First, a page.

If they gave me a fortune My pleasure would be small I could lose it all tomorrow And never mind at all But if I should lose your love, dear I don’t know what I’d do For I know I’ll never find another you
But if I should lose your love, dear I don’t know what I’d do For I know I’ll never find another you Another you, another you
Note from August 2022: Information regarding Judith Durham’s religious beliefs is sparse, but her bandmate, Athol Guy, revealed that she and her deceased husband had joined the Hindu sect, Sant Mat (“teachings of the saints”), aka the Path of the Masters, over 40 years ago. The sect was founded by Shiv Dayal Singh in the 19th century. Sad.
Our ” The Byrds’ Top 25 Songs” countdown series ran from September 29, 2021 until March 23rd of this year and over that six-month span we had a lot of fun delving into the music of the Byrds and some of the history of the band (see the index here). Several weeks ago, I stumbled upon a YouTube video compilation that ties in nicely with our previous Byrds series.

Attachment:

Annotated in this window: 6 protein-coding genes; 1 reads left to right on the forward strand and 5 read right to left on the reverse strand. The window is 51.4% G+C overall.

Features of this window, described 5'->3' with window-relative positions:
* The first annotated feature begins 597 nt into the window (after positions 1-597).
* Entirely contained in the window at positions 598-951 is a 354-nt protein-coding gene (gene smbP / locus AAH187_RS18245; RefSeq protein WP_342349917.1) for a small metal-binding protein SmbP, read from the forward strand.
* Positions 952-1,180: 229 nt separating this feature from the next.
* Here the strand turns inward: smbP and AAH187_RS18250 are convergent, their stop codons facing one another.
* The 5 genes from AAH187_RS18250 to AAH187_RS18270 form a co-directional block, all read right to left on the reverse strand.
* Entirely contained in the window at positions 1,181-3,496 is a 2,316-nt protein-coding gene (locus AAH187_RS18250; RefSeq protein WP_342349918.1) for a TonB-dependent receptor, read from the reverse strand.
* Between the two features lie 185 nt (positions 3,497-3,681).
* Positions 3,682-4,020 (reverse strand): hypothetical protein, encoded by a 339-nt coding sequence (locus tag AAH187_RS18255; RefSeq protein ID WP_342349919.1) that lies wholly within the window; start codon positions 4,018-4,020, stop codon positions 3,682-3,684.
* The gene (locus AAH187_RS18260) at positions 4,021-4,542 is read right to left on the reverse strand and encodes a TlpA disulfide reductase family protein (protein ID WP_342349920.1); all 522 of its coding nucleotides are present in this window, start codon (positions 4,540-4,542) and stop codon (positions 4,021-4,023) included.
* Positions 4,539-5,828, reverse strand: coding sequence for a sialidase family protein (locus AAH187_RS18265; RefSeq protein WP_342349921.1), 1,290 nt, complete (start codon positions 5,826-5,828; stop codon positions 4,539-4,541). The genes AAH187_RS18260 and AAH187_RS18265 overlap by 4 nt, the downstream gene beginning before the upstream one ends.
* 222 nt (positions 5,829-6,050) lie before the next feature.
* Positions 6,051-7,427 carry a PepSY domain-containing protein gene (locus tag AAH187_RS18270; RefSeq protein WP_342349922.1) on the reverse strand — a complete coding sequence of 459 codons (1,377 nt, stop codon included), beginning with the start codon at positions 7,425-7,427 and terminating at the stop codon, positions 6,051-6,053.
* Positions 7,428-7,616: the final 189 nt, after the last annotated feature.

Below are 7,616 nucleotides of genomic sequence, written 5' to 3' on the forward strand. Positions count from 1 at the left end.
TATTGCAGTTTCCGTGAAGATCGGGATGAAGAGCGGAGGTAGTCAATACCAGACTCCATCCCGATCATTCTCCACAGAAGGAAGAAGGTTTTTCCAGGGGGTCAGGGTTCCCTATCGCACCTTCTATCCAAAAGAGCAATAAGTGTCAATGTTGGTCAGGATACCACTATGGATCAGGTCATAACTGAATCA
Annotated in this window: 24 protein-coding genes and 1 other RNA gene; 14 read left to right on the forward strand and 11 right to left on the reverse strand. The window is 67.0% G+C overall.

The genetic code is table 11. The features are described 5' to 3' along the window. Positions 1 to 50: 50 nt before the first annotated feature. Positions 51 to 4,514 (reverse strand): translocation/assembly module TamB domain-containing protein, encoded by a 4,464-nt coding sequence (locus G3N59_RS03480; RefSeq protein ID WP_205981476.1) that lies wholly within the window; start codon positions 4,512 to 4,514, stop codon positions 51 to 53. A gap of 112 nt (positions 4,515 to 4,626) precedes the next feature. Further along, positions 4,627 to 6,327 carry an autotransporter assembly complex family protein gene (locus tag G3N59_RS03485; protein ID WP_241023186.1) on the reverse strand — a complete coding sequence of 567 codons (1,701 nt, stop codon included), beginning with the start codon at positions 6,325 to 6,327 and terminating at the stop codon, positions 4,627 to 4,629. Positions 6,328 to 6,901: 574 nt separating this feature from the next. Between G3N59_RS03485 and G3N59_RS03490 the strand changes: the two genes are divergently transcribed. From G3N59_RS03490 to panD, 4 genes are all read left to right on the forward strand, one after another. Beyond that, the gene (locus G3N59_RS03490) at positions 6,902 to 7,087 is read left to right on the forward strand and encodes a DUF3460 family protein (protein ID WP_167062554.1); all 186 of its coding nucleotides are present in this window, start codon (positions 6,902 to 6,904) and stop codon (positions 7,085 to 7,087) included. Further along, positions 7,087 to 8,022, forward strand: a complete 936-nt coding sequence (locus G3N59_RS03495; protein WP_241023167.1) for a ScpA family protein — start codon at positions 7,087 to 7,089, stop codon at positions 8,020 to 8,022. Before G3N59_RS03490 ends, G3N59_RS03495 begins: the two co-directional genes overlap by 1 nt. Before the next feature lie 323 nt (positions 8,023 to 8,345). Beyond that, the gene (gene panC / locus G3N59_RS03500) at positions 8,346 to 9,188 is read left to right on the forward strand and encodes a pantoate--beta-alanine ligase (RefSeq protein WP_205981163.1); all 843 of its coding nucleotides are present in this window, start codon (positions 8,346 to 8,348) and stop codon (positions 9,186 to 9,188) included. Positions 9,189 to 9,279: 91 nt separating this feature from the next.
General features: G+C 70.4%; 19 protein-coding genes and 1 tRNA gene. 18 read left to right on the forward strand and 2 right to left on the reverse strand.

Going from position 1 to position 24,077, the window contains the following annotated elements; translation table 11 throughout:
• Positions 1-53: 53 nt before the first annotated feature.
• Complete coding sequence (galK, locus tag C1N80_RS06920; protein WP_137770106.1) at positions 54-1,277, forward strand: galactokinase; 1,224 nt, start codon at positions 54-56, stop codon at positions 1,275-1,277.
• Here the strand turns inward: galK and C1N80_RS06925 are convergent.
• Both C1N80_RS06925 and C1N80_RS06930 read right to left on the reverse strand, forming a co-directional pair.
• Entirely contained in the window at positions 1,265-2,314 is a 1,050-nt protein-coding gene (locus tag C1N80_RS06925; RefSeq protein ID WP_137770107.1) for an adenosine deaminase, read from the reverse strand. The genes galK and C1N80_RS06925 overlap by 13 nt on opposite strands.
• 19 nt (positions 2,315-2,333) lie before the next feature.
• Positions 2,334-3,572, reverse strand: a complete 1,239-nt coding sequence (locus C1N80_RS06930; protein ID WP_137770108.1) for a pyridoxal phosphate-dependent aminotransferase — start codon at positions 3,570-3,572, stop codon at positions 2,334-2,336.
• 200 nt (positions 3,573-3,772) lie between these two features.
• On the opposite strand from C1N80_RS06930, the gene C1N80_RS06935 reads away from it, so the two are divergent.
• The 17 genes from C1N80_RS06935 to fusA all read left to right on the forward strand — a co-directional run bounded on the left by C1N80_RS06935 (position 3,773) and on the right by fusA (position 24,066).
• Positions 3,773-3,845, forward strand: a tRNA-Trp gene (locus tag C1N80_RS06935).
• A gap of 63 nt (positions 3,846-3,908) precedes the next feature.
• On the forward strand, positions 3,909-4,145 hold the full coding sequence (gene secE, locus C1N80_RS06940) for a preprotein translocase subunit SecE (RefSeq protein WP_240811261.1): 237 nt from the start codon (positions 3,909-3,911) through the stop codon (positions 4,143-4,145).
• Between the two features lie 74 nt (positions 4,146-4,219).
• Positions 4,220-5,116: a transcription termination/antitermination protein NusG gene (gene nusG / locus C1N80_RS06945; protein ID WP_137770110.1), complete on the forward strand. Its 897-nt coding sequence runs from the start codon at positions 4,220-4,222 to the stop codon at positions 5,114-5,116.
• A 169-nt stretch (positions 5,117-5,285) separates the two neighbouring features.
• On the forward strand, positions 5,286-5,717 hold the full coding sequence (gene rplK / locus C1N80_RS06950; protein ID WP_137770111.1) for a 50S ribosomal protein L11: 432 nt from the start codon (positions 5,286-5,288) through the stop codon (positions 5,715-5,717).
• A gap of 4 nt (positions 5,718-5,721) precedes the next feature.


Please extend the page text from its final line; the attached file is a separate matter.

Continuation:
Musicologist, Matt Williamson, maintains a YouTube channel, “Pop Goes the 60s,” in which he examines the history of 1960s rock ‘n’ roll. Williamson usually devotes one or possibly two videos to the history of a particular 60s band, but he recently released four videos that document the history of the very influential Byrds, from the band’s founding in 1965 to its demise in 1973.
I enjoyed this series quite a bit. Each video is 26-27 minutes long. Williamson did his homework and presents a lot of information, and while he doesn’t get all of the facts 100% correct, I give him an A for effort. Enjoy!
I’ve already reviewed two of the Flying Burrito Brothers’ albums and continue the four-part project with this review of…